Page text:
Making music, not war, in Baghdad
The Baghdad Institute of Music once again hums with activity after years of silence enforced by fear. Students hasten along corridors, lute in hand, as others laugh and gossip on a sun-bathed patio.
Hazar Bassem, 20, is wearing a denim skirt and high-heeled court shoes as she practises patiently on the hurdy-gurdy, or wheel fiddle.
During the "events," as many Iraqis call the wave of murderous sectarian slaughter that followed the US-led invasion of 2003, Bassem was one of the few students to keep turning up for class.
"We made jihad (holy war) with music. This year is the first time the institute has returned to normal," said Bassem who lives on Haifa Street, once the most notorious and deadly thoroughfare in Baghdad.
The institute's location has been partly to blame for its problems.
The stone building dating back to the 1940s stands near Iraq's telecommunications headquarters, torn open by bombardment during the invasion nearly six years ago.
Later it suffered even further as looting and militias, both Sunni and Shiite, imposed their will on sections of the Iraqi capital, proving an even greater obstacle to learning and making music.
"The windows were smashed, doors torn from their hinges, library books ripped apart and strewn everywhere... You'd have thought the place had been hit by an earthquake," says the director, Sattar Naji.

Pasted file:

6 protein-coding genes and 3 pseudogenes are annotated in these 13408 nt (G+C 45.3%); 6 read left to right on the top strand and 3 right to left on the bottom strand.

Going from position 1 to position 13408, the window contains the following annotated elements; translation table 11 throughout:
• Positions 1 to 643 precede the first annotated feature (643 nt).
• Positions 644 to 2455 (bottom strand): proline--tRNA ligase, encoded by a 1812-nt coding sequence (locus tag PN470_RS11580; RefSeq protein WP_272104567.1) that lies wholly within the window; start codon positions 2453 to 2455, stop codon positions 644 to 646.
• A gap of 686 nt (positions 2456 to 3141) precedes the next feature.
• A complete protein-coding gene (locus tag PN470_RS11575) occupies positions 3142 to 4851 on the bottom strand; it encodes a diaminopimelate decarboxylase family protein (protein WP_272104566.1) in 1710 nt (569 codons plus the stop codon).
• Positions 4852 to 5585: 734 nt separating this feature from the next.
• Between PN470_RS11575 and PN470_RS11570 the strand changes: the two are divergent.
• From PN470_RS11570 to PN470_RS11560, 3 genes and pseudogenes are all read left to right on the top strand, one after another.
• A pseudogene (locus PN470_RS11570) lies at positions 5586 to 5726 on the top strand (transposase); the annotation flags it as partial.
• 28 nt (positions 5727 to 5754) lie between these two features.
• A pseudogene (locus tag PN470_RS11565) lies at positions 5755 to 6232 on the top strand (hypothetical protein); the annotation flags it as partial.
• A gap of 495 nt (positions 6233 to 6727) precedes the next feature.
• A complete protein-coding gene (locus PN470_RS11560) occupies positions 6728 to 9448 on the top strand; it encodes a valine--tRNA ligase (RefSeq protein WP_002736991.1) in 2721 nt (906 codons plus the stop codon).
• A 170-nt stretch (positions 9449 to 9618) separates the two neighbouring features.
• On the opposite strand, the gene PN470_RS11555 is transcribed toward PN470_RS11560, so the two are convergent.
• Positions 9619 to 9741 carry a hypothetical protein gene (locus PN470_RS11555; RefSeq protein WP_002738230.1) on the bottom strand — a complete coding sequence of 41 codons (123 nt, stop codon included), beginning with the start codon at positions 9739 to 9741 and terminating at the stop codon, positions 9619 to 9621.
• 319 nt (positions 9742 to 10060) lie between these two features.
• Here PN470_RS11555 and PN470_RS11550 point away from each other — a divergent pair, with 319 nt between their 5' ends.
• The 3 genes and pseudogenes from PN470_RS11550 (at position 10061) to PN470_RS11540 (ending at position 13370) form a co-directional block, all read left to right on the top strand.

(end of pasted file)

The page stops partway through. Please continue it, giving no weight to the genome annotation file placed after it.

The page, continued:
But good humour now reigns as the sound of music filters through windows shattered by explosions that rocked the area.
"I had colleagues who were killed or kidnapped," says Bassem. "We still haven't heard what happened to some of them."
Restored with help from the United Nations cultural agency UNESCO, the Baghdad Institute of Music may have returned to its former physical glory, but the number of dusty and unused music stands remains a worry.
-In those dark times we kept our heads down-
The Institute now has around 60 students - as opposed to more than 120 in 2003 - who began returning at the start of 2008 following the reduction of violence because of the US-Iraqi security "surge" in the capital.
Before aspiring musicians had to be under 18 years old to be accepted, but that requirement has now been waived in an effort to attract more talent.
The schools' activities come amid a revival of cultural life in Iraq, with art galleries planning to return from their exile in Amman, the opening of the Iraq Museum - closed since the US-led invasion in March 2003 - on Monday, and a cautious pickup in nightlife.
During a five-year course, the young musicians specialise in one or several traditional Arab instruments such as the nay or cane flute, and the santur, a form of hammered dulcimer.
They then complete their studies at the Baghdad Academy of Fine Arts.
At the institute, students play the oriental lute or oud, sitting along the rim of a now dry fountain. Girls studying here, once as numerous as the boys, can be counted on one hand.